>> June 23, 2010
I remember it clearly, even though it was probably 25 years ago. The pastor held a tube of toothpaste up in the air, and then proceeded to squeeze out its contents (he did hold a plate underneath to catch it falling). The blue paste squirted and spun like a snake coiling and striking the air. Once the tube was empty, he asked the children if anyone could put the paste back into the tube. Of course they couldn’t, despite several trying, and making a royal mess. The pastor then told the children how this toothpaste was just like words. Once they are out of our mouths, we cannot put them back, no matter how hard we try, and how much of a mess we make. This was such a vivid image of the effect our words can have.
I was reminded of that image this morning during my Bible reading. Psalm 141:3 says, “Set a guard over my mouth, O Lord: keep watch over the door of my lips.” David wrote these words as a prayer to God, asking for His power to control what he says. David was a king, a shepherd, a friend, a husband, a father, a son, a brother, and a warrior. All of these titles involved relationships with people (well, not the shepherd), and we often use words to communicate within our relationships. The words we say can have either a positive or negative effect on people. Praise the Lord for all the words we say to people that have positive effects! But those that we say that are negative, and/or have a negative effect, will have lasting impacts.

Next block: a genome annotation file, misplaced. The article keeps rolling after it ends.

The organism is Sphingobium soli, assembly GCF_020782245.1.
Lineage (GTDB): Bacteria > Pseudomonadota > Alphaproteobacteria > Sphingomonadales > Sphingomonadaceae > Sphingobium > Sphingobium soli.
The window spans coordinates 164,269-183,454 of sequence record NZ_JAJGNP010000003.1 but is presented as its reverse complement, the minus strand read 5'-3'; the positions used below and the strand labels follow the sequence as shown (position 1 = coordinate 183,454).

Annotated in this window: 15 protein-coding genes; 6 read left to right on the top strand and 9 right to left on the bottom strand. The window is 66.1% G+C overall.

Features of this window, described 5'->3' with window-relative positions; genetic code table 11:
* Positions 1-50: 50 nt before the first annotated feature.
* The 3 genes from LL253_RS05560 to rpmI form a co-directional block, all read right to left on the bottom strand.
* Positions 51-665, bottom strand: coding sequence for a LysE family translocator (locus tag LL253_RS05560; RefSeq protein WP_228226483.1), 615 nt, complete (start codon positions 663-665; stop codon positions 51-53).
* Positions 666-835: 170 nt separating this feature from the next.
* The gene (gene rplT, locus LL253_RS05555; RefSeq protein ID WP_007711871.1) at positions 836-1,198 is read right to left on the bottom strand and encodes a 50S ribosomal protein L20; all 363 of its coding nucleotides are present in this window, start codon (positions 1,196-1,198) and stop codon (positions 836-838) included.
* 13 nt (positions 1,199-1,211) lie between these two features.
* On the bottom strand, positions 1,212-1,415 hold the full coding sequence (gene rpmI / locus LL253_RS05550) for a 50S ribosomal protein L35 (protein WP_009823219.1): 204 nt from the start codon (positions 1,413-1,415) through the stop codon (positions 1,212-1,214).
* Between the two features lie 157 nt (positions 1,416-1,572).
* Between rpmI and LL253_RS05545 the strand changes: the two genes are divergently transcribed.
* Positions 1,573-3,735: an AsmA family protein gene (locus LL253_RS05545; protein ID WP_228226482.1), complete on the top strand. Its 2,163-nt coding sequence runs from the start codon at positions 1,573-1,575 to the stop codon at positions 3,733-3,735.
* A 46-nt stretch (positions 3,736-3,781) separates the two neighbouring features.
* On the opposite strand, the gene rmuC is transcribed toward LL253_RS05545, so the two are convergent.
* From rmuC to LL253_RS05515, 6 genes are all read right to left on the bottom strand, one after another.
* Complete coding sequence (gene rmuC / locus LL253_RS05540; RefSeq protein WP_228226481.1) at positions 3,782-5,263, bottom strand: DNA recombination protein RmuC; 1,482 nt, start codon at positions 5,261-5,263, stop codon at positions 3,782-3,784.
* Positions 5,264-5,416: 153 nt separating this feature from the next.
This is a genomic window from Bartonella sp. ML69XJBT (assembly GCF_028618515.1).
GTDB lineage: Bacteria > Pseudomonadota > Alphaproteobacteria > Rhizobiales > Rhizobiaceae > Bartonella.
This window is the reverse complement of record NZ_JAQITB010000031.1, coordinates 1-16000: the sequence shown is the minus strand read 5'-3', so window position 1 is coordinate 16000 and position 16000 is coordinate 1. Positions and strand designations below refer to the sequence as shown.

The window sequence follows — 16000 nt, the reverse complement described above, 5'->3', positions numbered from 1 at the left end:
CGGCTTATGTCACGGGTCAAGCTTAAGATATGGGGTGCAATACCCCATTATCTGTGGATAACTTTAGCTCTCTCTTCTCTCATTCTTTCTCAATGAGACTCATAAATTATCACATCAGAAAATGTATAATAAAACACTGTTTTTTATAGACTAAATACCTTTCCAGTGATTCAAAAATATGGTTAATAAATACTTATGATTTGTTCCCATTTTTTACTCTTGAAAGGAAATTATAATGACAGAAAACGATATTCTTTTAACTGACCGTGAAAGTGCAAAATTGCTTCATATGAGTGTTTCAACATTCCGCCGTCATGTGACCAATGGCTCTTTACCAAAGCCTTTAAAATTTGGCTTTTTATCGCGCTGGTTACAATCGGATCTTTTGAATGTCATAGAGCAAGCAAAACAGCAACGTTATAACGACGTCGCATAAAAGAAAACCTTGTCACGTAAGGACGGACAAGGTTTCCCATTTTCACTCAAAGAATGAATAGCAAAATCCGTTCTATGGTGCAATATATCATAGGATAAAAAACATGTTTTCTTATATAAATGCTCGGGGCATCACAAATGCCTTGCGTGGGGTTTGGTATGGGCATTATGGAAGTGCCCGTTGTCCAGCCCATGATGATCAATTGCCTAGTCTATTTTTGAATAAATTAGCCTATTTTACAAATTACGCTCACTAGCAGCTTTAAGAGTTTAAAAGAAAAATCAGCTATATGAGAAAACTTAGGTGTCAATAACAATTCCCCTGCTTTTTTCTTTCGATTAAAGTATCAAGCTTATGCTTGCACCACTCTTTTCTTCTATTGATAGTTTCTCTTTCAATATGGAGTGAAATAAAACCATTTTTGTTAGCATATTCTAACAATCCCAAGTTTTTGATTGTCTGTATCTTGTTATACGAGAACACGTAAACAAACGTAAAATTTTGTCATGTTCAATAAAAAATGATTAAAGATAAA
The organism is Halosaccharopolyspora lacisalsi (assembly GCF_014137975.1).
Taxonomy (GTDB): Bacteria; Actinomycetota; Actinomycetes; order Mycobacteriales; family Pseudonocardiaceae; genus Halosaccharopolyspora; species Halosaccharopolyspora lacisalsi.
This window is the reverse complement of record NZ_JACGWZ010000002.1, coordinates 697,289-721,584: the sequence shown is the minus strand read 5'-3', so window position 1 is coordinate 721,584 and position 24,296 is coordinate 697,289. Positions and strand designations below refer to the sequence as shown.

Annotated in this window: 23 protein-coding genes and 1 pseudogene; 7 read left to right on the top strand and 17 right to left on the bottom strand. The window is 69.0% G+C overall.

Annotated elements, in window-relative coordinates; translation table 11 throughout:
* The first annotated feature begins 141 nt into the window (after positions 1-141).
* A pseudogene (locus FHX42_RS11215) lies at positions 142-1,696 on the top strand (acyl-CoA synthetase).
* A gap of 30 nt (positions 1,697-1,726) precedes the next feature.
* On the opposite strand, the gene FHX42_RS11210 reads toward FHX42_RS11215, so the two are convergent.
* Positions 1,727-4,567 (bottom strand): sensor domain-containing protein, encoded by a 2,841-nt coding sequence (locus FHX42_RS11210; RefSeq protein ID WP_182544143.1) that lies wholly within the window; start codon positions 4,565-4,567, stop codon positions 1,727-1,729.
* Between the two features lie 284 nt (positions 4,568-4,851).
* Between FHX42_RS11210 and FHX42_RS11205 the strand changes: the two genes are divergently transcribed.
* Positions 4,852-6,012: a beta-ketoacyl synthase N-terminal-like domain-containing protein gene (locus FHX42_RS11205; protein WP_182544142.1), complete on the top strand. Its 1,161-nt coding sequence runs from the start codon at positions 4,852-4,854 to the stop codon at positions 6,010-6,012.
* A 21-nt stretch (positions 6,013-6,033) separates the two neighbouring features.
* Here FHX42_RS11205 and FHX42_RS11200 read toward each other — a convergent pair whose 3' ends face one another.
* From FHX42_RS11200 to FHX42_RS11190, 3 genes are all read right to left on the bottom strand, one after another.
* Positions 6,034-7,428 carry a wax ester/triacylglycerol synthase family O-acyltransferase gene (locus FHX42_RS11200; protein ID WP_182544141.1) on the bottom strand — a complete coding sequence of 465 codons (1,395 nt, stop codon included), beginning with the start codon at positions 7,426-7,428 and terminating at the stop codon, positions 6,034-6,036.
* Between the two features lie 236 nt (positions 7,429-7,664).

Sisters in ministry, we need to be all the more careful with our words! Despite the fact that we are just normal—aka sinful--human beings, who are tempted in all ways, our words should be even more measured and guarded. Our church members put more weight upon our words, whether good or bad. Criticism, gossip, and harsh words are like the poison of vipers on our lips (Rom. 3:13). Whoever made up the saying, “Sticks and stones may break my bones, but words will never hurt me,” had no idea what they were talking about. Our words can hurt far more than any stone throwing. If there is any chance that what you say can be misunderstood, it probably will be. And don’t ever think that the words you say “in confidence” won’t make it back to the person they will hurt the most. Call it an occupational hazard, but the secrets of or told by a pastor’s wife will rarely remain a secret for long.
Let us also not forget the words we say to or in the hearing of our husband and children.
We should pray daily and continuously, just as David did, for God to guard our mouths and lips. We want our words to be uplifting and encouraging. We want our words to point to THE Word.
Use allowed by express written permission only.
Tweets, trackbacks, and link sharing encouraged.